ABSTRACT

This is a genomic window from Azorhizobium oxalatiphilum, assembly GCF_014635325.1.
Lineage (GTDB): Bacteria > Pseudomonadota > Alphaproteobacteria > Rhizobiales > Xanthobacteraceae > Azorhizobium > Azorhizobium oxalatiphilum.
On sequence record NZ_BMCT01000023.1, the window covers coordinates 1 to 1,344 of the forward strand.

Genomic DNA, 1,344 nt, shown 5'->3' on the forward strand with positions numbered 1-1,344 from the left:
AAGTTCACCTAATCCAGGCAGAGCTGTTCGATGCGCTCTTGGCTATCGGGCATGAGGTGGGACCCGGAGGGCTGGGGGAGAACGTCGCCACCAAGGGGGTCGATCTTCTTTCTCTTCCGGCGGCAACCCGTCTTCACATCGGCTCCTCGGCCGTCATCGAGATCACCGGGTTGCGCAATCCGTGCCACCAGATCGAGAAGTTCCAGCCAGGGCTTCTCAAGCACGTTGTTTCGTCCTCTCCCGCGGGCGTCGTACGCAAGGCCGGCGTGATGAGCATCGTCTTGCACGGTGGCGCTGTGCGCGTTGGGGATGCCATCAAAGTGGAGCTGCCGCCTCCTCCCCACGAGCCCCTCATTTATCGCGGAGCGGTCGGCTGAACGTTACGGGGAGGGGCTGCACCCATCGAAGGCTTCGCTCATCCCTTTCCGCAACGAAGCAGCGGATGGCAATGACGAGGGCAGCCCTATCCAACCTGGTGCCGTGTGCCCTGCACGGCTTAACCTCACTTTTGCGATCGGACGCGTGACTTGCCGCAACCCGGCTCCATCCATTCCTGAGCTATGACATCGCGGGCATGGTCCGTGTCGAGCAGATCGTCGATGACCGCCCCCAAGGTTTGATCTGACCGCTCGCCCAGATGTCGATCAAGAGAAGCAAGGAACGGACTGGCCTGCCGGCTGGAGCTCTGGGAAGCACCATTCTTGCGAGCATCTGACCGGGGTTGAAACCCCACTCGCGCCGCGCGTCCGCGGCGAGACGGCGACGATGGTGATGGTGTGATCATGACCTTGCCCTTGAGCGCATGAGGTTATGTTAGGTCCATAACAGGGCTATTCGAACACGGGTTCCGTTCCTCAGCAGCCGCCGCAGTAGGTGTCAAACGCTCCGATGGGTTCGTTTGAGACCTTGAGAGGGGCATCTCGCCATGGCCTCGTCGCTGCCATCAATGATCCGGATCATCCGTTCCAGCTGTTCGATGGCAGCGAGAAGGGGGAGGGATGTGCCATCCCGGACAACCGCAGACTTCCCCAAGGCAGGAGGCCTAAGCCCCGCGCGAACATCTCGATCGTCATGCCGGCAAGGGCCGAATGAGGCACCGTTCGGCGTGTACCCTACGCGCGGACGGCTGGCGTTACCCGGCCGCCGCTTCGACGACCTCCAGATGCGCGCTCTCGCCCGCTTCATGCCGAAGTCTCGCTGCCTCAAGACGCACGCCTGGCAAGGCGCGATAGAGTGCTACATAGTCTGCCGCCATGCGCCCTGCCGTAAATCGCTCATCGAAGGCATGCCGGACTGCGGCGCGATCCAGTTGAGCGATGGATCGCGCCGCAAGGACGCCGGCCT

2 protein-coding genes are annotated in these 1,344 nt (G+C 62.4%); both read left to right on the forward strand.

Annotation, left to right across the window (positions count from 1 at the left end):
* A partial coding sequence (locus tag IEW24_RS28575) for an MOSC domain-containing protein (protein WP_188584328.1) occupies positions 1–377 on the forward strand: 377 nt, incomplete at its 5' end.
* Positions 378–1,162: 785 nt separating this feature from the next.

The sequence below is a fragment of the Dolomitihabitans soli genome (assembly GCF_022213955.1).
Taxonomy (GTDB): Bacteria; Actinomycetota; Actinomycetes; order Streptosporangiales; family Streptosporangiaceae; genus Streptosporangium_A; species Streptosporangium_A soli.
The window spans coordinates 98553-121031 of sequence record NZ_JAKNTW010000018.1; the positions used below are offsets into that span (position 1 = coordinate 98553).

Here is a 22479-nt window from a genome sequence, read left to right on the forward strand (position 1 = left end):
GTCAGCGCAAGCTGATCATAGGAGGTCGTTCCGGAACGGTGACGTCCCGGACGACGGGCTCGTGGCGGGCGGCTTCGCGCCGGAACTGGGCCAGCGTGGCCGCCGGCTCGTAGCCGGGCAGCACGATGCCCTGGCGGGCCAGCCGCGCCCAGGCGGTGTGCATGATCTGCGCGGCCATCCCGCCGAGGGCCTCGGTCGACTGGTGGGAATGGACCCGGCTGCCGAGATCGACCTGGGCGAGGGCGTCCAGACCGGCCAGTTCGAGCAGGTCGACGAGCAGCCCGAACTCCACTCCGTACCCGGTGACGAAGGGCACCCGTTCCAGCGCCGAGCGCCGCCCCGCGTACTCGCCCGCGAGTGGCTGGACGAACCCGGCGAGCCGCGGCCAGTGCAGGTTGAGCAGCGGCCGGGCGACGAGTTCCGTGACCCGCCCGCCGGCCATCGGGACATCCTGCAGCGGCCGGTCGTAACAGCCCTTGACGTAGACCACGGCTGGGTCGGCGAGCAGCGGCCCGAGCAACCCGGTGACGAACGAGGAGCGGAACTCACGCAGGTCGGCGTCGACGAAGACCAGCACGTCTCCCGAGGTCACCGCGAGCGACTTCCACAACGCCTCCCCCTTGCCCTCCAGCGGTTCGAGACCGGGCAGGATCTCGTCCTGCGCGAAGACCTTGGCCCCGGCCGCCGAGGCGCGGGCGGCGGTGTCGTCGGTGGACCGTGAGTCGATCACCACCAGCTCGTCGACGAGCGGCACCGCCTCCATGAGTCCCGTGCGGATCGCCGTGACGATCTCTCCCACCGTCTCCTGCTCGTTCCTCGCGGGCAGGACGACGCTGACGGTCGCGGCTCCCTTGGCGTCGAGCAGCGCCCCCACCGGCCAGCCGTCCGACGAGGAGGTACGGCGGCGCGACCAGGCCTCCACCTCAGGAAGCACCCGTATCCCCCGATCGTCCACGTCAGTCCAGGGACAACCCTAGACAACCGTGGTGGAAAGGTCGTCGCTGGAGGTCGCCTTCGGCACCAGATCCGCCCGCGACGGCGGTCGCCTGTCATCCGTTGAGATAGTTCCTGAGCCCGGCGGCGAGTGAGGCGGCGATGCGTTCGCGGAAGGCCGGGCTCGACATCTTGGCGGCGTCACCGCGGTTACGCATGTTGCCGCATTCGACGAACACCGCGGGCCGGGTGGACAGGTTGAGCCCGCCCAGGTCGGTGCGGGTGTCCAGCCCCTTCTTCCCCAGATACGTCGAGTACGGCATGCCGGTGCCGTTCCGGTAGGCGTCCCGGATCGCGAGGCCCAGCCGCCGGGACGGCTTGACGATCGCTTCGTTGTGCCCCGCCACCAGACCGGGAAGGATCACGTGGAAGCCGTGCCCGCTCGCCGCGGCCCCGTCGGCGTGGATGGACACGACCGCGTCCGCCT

Building on Fisher’s 2020 publication “Tearing Down the Self, or Transforming It? Est as Uncertain Gestalt,” this article tracks the emergence of a full-fledged critique of therapeutic culture, emanating from both American journalists and academic social critics in the mid-1970s. Since Erhard Seminars Training (est) and its founder, Werner Erhard, continued to attract media attention, it was often a focal point in this critique. While it drew on earlier criticisms of the human potential movement (HPM) that had centered on Frederick (Fritz) Perls, Esalen, and Gestalt therapy during the 1960s (detailed in Fisher’s 2017 “Gestalt Pathways of Dissemination, Part III: The Media Firestorm”), the 1970s critique of therapeutic culture branched into a wider mode of attack against both the founders and their legacies. Central to this critique was the concept of narcissism, which wedged itself in the pages of popular magazines and highbrow academic journals alike by 1976. In tracing this history, we see the roots of an ongoing cultural debate about the meaning and value of therapy, as well as the connections between individual pursuits of growth and the social conditions that frame them.

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